PSA: I am officially in another Sarah J. Maas fandom.
Sarah, what are you doing to me? I have things to do, places to go and all I can think about is this book!
Anyway, let’s get into the review.
A Court of Thorns and Roses suggests a world as beautiful as the title. And it is. We shift from the poverty stricken human world of 19-year-old Feyre, a huntress and sole breadwinner of her family after their downfall from riches. She is tough as nails as she fights to feed her family in the harsh conditions of winter – and this all changes when she kills a wolf. A Fae wolf. And now she must pay with her life in captivity over the wall that separates humans from Fae with her masked captor, Tamlin – who happens to shape shift. Feyre finds herself in the Spring Court, a place where it is always spring and learns that the Fae world is not as perfectly ruled as the tales told to her.
I think I picked up this book simply because it had Fae in it and after reading the Throne of Glass series, I can’t resist them. I just want to touch them and love them.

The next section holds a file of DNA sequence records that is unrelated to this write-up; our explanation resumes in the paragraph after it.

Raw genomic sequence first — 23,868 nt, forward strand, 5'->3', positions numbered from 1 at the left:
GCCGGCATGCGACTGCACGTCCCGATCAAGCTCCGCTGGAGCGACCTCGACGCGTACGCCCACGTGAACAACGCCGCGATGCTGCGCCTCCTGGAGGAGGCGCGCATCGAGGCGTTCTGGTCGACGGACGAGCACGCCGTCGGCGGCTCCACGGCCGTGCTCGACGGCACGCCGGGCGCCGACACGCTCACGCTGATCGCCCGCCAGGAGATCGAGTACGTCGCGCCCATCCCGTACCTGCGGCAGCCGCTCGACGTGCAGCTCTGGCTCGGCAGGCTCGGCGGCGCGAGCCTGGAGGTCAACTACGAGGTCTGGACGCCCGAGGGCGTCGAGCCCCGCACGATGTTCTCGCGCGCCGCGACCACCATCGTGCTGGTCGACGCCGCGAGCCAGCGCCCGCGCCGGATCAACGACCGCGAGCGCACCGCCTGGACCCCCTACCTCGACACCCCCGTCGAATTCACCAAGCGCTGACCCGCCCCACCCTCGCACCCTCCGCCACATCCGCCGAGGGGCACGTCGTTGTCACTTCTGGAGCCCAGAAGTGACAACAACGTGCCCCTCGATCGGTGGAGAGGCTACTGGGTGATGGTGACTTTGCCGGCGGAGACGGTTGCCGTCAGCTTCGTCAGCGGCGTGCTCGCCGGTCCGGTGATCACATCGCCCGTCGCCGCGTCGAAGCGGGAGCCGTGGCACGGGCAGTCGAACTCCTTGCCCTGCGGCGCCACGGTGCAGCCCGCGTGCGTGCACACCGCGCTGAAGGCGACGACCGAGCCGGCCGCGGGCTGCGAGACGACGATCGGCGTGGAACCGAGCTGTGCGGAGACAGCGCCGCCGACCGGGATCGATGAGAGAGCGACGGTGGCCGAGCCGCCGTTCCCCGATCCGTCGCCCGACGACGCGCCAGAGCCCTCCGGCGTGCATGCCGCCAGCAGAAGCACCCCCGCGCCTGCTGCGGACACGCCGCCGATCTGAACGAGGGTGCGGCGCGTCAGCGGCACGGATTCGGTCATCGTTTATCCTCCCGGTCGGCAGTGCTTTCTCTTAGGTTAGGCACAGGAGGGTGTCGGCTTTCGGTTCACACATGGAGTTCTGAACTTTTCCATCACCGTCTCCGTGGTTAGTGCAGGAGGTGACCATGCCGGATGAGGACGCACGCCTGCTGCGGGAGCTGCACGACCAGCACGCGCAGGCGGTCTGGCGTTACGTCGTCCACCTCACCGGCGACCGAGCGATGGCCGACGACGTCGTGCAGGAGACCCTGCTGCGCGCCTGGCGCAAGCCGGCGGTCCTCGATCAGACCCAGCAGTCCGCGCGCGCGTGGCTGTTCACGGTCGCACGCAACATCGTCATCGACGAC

But moving on from that.
The pacing of this book was rather slow to begin with. Feyre’s sisters were aggravating my nerves and her crippled father only added to the injustice I felt for Feyre. It isn’t until Feyre is taken that I became enchanted and couldn’t stop reading. The pace suddenly quickened and there was passion, conflict and sass.
The characters we meet in the Fae world are brilliant. We meet one of Tamlin’s only friends and right hand, Lucian, who looks he could kill you but is actually a cinnamon roll. There’s Alis, who gives Feyre advice when she needs it the most, and further along we are graced with the presence of Rhysand, High Lord of the Night Court. As soon as he arrived, I almost recoiled. Surely Sarah wouldn’t give us another love triangle? (She doesn’t, we’re in the clear).
Feyre herself is independent, fierce and it might be the age similarity, but I can empathise with her. She is the only one taking care of her family and no one seems to appreciates it, not even when Tamlin snatches her away. It’s the journey she takes, not the romantic aspect of the book (which I didn’t mind at all), that made me cheer her on. She isn’t someone to be saved but someone who will save others before herself. And I love that.
Sarah’s writing has definitely improved over the course of her books. Her style iw becoming her own and her words are bewitching us. Would definitely recommend this book.